Zatuliveter ‘spy’ had multiple honeytrap style affairs
It has emerged that Katia Zatuliveter, who has been accused of spying for Russia and is currently fighting deportation from Britain, not only had an affair with British MP Mike Hancock, but also had affairs with a senior German diplomat working at NATO and a Dutch diplomat.
A clear pattern is emerging – Zatuliveter has, or is alleged to have, had affairs with senior politicians and diplomats each with an interest in Russian affairs and/or European security.
- Hancock, of course, had a keen interest in Russian affairs as the head of the British Parliament’s All Party Group on Russia and was also a member of Parliament’s Defence Select Committee.
- The German NATO official, who a British court has ordered cannot be named, was also a specialist in Russian affairs – a 56 year old grandfather who, according to RIA Novosti, “specialized in security issues covering Russia and Europe“. (An amusing aside – the only known picture of this diplomat, which I’ve published here, has him dressed in a banana suit with his face censored.)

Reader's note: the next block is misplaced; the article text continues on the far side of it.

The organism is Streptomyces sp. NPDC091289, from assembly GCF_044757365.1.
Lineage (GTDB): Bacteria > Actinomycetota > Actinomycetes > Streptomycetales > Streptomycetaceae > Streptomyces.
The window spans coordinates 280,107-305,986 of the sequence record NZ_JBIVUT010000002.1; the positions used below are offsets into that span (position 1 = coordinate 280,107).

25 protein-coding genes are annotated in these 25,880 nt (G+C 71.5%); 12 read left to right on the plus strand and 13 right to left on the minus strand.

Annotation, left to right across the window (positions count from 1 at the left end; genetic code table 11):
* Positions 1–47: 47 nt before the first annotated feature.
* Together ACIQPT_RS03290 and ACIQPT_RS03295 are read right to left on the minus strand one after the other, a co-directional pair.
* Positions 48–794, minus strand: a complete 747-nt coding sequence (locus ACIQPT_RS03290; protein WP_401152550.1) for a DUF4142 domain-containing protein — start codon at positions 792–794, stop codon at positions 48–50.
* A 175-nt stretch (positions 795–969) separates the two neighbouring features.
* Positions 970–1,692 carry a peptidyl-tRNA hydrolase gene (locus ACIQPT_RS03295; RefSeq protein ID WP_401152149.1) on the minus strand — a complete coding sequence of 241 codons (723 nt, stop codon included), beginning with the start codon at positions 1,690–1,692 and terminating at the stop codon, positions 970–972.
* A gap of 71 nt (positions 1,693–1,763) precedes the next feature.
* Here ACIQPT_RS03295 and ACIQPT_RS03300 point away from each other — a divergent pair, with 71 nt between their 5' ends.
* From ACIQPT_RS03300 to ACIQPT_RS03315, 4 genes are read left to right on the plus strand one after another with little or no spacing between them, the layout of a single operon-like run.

- And the Dutch diplomat, who also cannot be named, is reported by the Telegraph to have worked in both Moscow and St Petersburg.
British newspaper the Daily Telegraph broke the story, after their request to the court hearing Zatuliveter’s case to be able to name the two European diplomats was rejected on the, frankly, rather odd basis of preventing possible damage to “international relations”.
The importance of this news is difficult to assess at the moment. Although British MP Hancock resigned from the Defence Select Committee last month after compelling evidence was produced of his sexual relationship with Zatuliveter, the careers of the other two diplomats don’t seem to have suffered as much. Both are still employed by their respective foreign ministries – the German diplomat has since been promoted and the Dutch diplomat now works as an advisor to the Dutch Royal Family. It may be because they are less in the public eye than Hancock, but could also be because there is not much truth to the allegations – perhaps Zatuliveter is simply someone who happens to attracted to older men who employ her and who happens to be Russian working in the field of European security and politics at a time when paranoia about Russian spies is reaching new heights.
Regardless, Zatuliveter’s case drags on into its second year, bringing into question why the British Government finds it so difficult to deport people it thinks are spies.